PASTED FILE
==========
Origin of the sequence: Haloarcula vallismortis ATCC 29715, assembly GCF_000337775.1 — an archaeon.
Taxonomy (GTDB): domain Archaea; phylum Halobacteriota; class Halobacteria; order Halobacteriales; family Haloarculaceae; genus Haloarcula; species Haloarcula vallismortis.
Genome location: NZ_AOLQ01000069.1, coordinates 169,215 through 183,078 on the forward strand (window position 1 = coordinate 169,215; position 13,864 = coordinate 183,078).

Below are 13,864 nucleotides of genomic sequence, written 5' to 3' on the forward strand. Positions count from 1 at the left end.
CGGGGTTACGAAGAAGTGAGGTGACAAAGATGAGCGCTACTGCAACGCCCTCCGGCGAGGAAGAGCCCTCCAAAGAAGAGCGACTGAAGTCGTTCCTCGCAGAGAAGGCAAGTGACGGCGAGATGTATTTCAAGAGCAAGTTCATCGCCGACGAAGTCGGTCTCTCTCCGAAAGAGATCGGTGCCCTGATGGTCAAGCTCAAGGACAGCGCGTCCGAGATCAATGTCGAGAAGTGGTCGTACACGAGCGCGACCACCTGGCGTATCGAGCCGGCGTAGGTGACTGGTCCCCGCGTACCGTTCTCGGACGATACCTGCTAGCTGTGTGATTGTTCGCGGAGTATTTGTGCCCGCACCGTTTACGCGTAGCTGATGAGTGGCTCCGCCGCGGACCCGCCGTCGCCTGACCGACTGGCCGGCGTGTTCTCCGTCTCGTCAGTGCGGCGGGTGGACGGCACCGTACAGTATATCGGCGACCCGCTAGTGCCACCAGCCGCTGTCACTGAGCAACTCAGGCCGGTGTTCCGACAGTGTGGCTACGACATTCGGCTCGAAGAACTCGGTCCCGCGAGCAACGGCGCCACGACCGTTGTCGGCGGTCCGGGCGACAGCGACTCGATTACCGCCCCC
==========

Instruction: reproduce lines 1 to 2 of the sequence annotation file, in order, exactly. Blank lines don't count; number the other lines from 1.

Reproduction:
Origin of the sequence: Haloarcula vallismortis ATCC 29715, assembly GCF_000337775.1 — an archaeon.
Taxonomy (GTDB): domain Archaea; phylum Halobacteriota; class Halobacteria; order Halobacteriales; family Haloarculaceae; genus Haloarcula; species Haloarcula vallismortis.